City of Minneapolis exceeds tourism expectations during busy 2018

Amid the afternoon bustle of downtown Minneapolis lingered the smell of sweet success after a great year for Minneapolis tourism. 

“We’re really in a great position to go after any type of major event that’s available out there,” said Melvin Tennant, the President of Meet Minneapolis.

Tennant announced earlier this week that the city of Minneapolis exceeded its 2018 tourism expectations.

Having showcased Super Bowl 52, the WNBA All Star Game and 70 other sporting events, overall hotel occupancy was nearly 71 percent last year.

“The Hotel community usually looks at 70 percent occupancy as the point of which they really begin to prosper,” Tennant said.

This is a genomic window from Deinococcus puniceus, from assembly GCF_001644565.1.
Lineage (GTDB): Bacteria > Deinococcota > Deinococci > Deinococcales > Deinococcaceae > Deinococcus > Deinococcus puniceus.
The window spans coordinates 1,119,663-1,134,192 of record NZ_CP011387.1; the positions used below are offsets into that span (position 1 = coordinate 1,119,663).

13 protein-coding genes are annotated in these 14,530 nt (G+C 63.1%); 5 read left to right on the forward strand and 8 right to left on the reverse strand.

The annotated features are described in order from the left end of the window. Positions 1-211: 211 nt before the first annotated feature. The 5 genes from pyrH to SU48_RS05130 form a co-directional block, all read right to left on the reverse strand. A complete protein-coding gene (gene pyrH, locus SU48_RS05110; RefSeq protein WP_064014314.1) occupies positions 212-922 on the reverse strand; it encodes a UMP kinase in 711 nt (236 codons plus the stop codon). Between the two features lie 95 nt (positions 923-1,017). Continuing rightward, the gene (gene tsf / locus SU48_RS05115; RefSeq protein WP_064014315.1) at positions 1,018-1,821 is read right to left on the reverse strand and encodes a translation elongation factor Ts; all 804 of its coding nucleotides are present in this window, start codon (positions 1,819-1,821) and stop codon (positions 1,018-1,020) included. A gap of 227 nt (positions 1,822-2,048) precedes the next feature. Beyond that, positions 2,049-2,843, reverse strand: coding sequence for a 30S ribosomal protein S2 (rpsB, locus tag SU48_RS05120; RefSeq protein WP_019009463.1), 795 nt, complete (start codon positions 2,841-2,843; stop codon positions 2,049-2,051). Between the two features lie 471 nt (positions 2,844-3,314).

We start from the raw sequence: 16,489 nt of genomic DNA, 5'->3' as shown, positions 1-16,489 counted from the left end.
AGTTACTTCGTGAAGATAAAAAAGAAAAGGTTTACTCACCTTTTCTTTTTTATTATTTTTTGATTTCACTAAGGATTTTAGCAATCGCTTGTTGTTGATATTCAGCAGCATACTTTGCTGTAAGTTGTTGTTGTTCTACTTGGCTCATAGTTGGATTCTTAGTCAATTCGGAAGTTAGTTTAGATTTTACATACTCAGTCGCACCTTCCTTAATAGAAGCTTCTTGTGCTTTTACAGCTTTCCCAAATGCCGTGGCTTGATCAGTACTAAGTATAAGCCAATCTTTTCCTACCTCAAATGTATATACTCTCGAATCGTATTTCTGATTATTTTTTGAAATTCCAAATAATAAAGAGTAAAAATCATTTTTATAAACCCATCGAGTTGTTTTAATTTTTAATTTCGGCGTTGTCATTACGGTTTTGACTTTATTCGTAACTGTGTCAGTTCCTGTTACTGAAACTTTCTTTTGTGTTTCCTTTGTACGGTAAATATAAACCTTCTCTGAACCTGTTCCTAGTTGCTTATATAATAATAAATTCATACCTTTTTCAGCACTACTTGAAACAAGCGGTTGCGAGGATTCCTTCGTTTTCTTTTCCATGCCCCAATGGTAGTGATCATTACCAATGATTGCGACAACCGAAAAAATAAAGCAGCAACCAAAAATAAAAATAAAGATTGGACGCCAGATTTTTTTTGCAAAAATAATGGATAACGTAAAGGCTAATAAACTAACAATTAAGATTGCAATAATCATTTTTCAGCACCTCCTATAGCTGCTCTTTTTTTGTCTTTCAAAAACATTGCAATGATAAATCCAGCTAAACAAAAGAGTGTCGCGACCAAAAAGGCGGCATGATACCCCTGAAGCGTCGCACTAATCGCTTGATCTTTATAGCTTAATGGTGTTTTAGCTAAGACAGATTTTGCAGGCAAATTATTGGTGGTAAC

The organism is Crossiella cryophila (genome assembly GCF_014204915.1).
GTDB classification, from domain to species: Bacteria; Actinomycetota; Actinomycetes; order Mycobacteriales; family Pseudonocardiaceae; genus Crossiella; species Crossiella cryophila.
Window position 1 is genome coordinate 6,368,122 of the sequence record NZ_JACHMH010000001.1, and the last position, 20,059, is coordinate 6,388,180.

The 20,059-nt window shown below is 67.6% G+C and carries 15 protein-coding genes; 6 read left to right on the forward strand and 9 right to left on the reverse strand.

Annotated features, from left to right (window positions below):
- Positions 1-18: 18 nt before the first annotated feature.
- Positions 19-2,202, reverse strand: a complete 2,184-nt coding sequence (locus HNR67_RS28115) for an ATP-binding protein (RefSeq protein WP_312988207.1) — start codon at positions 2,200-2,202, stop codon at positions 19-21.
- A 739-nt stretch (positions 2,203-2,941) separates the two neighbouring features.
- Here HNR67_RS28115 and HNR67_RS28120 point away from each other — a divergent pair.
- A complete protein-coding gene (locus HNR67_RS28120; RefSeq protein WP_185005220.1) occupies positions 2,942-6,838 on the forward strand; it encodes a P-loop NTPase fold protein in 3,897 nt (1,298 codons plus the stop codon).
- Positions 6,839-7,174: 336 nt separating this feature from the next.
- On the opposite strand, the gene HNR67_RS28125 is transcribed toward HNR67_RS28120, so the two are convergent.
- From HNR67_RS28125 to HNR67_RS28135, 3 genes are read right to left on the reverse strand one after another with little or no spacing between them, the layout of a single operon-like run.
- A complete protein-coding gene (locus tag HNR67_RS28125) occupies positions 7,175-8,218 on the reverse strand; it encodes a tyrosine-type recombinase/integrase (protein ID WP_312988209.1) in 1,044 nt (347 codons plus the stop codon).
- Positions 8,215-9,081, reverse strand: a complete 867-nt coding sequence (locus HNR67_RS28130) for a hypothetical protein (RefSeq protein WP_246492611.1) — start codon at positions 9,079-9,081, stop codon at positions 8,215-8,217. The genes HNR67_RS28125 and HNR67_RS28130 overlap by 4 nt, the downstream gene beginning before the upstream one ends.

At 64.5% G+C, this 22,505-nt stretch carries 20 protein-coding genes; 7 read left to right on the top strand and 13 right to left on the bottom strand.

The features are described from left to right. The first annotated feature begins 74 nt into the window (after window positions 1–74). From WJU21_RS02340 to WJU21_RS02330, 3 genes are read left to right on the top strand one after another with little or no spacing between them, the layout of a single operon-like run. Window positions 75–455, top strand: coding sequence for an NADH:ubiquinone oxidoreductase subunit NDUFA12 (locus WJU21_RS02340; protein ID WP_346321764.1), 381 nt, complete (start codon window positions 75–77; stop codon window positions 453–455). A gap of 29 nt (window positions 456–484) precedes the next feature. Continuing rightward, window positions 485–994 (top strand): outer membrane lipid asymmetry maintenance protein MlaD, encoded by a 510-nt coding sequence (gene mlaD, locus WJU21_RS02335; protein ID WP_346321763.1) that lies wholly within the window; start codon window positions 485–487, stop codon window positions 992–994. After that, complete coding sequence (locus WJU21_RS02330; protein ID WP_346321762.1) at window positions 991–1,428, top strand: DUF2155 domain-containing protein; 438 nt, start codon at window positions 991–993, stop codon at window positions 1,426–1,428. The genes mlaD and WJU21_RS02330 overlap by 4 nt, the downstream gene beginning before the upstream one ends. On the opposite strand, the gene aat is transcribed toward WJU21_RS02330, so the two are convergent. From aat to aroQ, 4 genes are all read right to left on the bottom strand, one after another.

“If you’re over 65 percent, it’s pretty good,” said Nick Halter, of Minneapolis-St. Paul Business Journal.

Halter says the city will now welcome the NCAA Final Four, which is expected to draw 94,000 people and $168 million in spending.

“Just for some perspective, that’s about 30,000 fewer than the Super Bowl and about half as much money spent as was spent on the Super Bowl,” Halter added.

Still, the city generated about $8 million in lodging taxes alone last year.

“That’s very conservative in terms of the impact that we have on the community,” Tennant said.

The lodging tax means a lower tax burden on locals, too.

Now, it’s just a matter of winning more winter bids for events like a college football bowl game, an NBA All-Star Game or Wrestlemania.

“Asking people to come up here in the middle of winter is kind of a tough proposal,” said Halter.